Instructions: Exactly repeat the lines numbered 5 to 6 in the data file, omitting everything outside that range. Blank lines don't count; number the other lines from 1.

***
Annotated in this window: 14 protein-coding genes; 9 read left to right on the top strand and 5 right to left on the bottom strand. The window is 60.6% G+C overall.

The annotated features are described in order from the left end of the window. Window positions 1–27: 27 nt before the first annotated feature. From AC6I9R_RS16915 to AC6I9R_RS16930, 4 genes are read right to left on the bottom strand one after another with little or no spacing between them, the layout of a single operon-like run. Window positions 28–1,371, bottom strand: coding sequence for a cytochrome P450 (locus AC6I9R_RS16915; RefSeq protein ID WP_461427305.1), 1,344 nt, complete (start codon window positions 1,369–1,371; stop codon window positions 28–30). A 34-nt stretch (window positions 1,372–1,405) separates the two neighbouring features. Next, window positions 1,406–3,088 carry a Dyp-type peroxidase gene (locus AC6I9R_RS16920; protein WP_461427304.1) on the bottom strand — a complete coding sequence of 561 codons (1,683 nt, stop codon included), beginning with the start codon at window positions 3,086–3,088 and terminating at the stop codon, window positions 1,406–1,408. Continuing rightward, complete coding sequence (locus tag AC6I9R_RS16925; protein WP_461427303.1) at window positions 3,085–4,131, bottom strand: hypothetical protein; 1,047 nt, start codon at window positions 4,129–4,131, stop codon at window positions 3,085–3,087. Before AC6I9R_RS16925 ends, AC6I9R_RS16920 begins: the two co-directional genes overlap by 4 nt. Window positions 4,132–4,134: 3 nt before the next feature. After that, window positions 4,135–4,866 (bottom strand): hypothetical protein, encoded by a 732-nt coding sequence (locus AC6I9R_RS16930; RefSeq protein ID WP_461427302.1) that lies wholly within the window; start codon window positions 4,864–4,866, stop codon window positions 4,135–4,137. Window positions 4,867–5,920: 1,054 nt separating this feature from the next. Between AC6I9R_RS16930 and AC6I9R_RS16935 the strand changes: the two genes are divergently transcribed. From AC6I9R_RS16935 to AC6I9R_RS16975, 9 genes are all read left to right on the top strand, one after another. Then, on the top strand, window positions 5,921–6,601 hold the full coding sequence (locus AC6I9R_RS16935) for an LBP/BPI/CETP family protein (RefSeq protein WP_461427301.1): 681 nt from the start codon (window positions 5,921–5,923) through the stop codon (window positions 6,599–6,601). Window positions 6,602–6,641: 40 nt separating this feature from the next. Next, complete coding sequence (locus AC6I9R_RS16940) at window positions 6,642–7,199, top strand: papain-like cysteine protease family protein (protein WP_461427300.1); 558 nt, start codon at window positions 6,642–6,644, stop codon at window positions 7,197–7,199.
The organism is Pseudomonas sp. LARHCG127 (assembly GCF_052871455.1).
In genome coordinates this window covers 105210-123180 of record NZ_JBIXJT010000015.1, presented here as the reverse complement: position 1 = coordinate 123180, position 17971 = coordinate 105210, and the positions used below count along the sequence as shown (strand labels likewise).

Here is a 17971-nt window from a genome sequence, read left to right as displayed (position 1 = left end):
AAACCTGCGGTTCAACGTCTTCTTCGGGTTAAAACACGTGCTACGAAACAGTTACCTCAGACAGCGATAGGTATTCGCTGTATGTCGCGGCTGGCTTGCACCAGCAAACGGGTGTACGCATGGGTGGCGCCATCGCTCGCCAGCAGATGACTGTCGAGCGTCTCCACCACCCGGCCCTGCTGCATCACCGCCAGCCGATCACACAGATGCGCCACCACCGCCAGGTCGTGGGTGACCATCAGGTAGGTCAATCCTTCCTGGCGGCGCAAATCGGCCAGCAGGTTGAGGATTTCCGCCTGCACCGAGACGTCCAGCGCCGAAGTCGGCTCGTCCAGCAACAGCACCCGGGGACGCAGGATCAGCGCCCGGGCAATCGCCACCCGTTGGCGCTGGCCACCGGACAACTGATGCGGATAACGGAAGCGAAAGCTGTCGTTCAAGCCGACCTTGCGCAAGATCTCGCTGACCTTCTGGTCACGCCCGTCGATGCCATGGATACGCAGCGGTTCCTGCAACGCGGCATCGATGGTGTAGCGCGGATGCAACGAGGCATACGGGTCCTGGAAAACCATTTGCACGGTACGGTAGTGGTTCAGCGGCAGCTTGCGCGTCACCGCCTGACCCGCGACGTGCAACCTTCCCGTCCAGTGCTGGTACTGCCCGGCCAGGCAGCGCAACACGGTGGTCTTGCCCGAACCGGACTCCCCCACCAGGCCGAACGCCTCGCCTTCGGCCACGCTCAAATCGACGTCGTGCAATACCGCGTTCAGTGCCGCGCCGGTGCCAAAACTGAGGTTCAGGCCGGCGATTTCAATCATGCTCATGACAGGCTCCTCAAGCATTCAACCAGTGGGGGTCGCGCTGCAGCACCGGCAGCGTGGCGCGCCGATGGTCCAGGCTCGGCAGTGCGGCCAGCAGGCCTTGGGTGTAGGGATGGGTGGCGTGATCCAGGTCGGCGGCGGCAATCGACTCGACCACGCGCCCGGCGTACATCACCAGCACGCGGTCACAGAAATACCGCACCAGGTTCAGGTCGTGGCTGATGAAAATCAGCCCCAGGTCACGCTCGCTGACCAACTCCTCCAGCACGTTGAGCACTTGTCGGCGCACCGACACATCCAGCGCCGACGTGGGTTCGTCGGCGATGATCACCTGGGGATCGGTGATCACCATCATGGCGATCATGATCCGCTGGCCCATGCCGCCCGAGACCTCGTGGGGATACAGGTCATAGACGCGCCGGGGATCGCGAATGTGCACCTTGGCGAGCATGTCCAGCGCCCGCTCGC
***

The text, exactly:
Here is a 17971-nt window from a genome sequence, read left to right as displayed (position 1 = left end):
AAACCTGCGGTTCAACGTCTTCTTCGGGTTAAAACACGTGCTACGAAACAGTTACCTCAGACAGCGATAGGTATTCGCTGTATGTCGCGGCTGGCTTGCACCAGCAAACGGGTGTACGCATGGGTGGCGCCATCGCTCGCCAGCAGATGACTGTCGAGCGTCTCCACCACCCGGCCCTGCTGCATCACCGCCAGCCGATCACACAGATGCGCCACCACCGCCAGGTCGTGGGTGACCATCAGGTAGGTCAATCCTTCCTGGCGGCGCAAATCGGCCAGCAGGTTGAGGATTTCCGCCTGCACCGAGACGTCCAGCGCCGAAGTCGGCTCGTCCAGCAACAGCACCCGGGGACGCAGGATCAGCGCCCGGGCAATCGCCACCCGTTGGCGCTGGCCACCGGACAACTGATGCGGATAACGGAAGCGAAAGCTGTCGTTCAAGCCGACCTTGCGCAAGATCTCGCTGACCTTCTGGTCACGCCCGTCGATGCCATGGATACGCAGCGGTTCCTGCAACGCGGCATCGATGGTGTAGCGCGGATGCAACGAGGCATACGGGTCCTGGAAAACCATTTGCACGGTACGGTAGTGGTTCAGCGGCAGCTTGCGCGTCACCGCCTGACCCGCGACGTGCAACCTTCCCGTCCAGTGCTGGTACTGCCCGGCCAGGCAGCGCAACACGGTGGTCTTGCCCGAACCGGACTCCCCCACCAGGCCGAACGCCTCGCCTTCGGCCACGCTCAAATCGACGTCGTGCAATACCGCGTTCAGTGCCGCGCCGGTGCCAAAACTGAGGTTCAGGCCGGCGATTTCAATCATGCTCATGACAGGCTCCTCAAGCATTCAACCAGTGGGGGTCGCGCTGCAGCACCGGCAGCGTGGCGCGCCGATGGTCCAGGCTCGGCAGTGCGGCCAGCAGGCCTTGGGTGTAGGGATGGGTGGCGTGATCCAGGTCGGCGGCGGCAATCGACTCGACCACGCGCCCGGCGTACATCACCAGCACGCGGTCACAGAAATACCGCACCAGGTTCAGGTCGTGGCTGATGAAAATCAGCCCCAGGTCACGCTCGCTGACCAACTCCTCCAGCACGTTGAGCACTTGTCGGCGCACCGACACATCCAGCGCCGACGTGGGTTCGTCGGCGATGATCACCTGGGGATCGGTGATCACCATCATGGCGATCATGATCCGCTGGCCCATGCCGCCCGAGACCTCGTGGGGATACAGGTCATAGACGCGCCGGGGATCGCGAATGTGCACCTTGGCGAGCATGTCCAGCGCCCGCTCGC